You’re about to test for the absence of voltage and have gone through the lockout/tagout process. You’re wearing the proper personal protective equipment. You have the right voltage tester, and you know how to use it. As you touch the test probes onto the circuit, you get a voltage where there should be none! What’s going on?
1) You might be on the wrong piece of equipment. Certainly not you! This is a big enough problem that the NFPA 70E included a new article about it in the 2009 edition in Article 130.7(E), Alerting Techniques. It reads: “(4) Look-Alike Equipment. Where work performed on equipment that is de-energized and placed in an electrically safe condition exists in a work area with other energized equipment that is similar in size, shape and construction, one of the altering methods in 130.7(E)(1), (2) or (3) shall be employed to prevent the employee from entering look-alike equipment.”
2) Is it really off? If the breaker or fuse feeding our circuit is not clearly marked, or if a molded-case circuit breaker has tripped, shocking things happen! I have been bit more than once from a “tripped” molded-case circuit breaker only to find out the contacts did not completely open. They wouldn’t carry current, but they sure carried voltage! Always set a tripped breaker to the full OFF position before working on it.
3) Induced or “ghost” voltages could be present. Many people think induced voltages only happen in outdoor, high-voltage substations. While that’s the biggest danger from induced voltages, low-voltage circuits run in cable trays can also induce a voltage into de-energized cables that are in the same cable tray (see Figure 1). Applying a static ground to this circuit would dissipate the voltage without problem, since an induced voltage does not have any short circuit current capability.
Figure 1. Low-Voltage Induced Voltage Scenario
4) It could be backfed. Control power transformers (CPT), indicating lights and “foreign” circuits (those coming from another panel or area) can be the culprit. Applying a static ground to a backfed circuit could cause arcing, which is unsafe.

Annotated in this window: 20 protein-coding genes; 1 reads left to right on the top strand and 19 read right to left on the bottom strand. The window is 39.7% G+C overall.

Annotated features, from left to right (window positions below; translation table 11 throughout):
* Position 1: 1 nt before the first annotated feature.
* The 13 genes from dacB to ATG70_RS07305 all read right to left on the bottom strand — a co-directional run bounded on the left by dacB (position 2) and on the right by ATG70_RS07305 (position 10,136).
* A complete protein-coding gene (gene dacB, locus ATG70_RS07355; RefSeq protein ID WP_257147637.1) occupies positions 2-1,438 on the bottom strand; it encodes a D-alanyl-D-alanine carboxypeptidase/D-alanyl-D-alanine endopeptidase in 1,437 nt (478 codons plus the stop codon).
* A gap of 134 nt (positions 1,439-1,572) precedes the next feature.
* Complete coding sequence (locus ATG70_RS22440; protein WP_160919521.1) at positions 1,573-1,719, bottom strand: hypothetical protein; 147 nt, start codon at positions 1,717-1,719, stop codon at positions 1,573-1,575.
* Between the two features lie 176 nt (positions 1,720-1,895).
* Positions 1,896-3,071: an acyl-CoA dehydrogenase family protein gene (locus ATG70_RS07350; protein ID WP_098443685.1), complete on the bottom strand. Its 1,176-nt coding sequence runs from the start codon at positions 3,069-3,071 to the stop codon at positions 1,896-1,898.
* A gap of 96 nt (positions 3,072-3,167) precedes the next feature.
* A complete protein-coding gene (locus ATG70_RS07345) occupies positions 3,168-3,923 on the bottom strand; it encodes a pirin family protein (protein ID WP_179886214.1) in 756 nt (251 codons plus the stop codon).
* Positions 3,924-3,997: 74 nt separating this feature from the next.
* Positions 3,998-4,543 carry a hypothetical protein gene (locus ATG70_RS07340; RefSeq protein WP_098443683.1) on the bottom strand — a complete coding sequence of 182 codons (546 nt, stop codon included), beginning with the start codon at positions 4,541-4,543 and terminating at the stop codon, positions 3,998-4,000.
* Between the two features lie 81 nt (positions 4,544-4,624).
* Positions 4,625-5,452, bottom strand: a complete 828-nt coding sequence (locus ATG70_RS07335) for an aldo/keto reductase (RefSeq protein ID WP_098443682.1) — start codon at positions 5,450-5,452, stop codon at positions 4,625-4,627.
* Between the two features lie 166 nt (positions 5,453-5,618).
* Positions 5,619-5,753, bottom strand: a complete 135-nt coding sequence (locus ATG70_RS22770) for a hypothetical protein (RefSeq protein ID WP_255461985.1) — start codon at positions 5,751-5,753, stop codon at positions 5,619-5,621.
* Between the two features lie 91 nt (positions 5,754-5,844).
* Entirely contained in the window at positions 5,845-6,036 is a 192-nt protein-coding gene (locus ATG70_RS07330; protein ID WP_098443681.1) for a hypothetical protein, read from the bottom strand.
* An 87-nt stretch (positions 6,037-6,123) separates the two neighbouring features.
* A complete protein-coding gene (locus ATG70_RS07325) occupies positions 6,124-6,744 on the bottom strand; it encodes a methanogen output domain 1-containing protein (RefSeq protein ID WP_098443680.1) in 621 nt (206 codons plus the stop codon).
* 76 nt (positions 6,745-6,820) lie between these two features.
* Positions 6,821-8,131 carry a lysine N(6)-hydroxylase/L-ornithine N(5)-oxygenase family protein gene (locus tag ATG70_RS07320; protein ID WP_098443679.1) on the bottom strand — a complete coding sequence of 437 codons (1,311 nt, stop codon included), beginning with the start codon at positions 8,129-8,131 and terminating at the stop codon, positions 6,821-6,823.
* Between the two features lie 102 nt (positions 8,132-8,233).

Often, backfed voltages and induced voltages can be very similar. Induced voltages are typically much lower than the circuit’s nominal voltage, but backfeeds can be in the same voltage range as induced voltages. Since it is not safe to ground a backfeed, what can we do?
Backfed voltages are voltages that often originate from another circuit or part of the equipment, but “backfeed” through indicating lights, control power transformers or even resistors in equipment. These voltages are usually less than the nominal voltage of the circuit and can be approximately the same value as induced voltages.
It can be difficult to tell the difference between a backfeed or induced voltage. If an induced voltage is connected to ground, there is no generation (current) source and the voltage will dissipate. A backfed voltage, even though it is lower than nominal, does have a generation source feeding it and will arc when connected to ground.
Low-impedance vs. high-impedance test tools
The solution is to use a combination of test tools in order to determine whether it is backfed or induced, and then verify the initial results.
Good-quality voltage testers typically have a high-input impedance. I found out the value of this when I was testing a 9,000-ton chiller that had an intermittent problem. I connected the test probe to one side of the coil, and when I touched the other probe to ground, the coil closed, tripping the chiller off-line. This was not a career-enhancing moment.
The meter I was using had an input impedance of only a few thousand ohms. When I made the connection between the energized coil and ground, enough current flowed through the meter to operate the coil. A meter with a high-input impedance would not allow enough current through the meter to cause the coil to operate. I took my inexpensive, low-input impedance multimeter home and bought a good quality unit, one that had a high input impedance.
So, after first measuring voltage with a standard, high-input impedance voltmeter, use a meter with a low-impedance option, such as the Fluke 117 or 289. These meters offer both a high-input and a low-input impedance function. If the voltage is induced, the low-impedance input should dissipate the voltage once it is connected to ground. Using a low-voltage proximity tester, measure along the circuit being tested while the low-impedance voltage tester is still connected. Figure 2 illustrates the end readings; no voltage indicated by the proximity tester and no voltage displayed on the low-input impedance tester.
Figure 2. Induced voltage indication
Figure 3. Backfed voltage indication
If the low-input impedance voltage tester does measure a voltage, as in Figure 3, even though it may only be several volts and the proximity tester indicates the presence of voltage, the voltage on the circuit is probably a backfeed and needs to be found before proceeding. Applying a ground on this circuit would result in arc welding!
A dual-impedance meter is perfect for this test – better than carrying two separate meters or making an unsafe measurement.
If you find a circuit that shows voltage when there should be none, be careful what you do next. Creating an arc is unsafe and could get you fired or much worse. Be safe. Determine whether the voltage is induced by nearby, energized cables or if it is being backfed from an unknown source.
About the author:
Jim White is the training director for Shermco Industries in Irving, Texas, and a Level IV NETA technician. Jim represents NETA on NFPA 70E and B committees, as well as the Arc Flash Hazard Work Group, and is chairman of the 2008 IEEE Electrical Safety Workshop.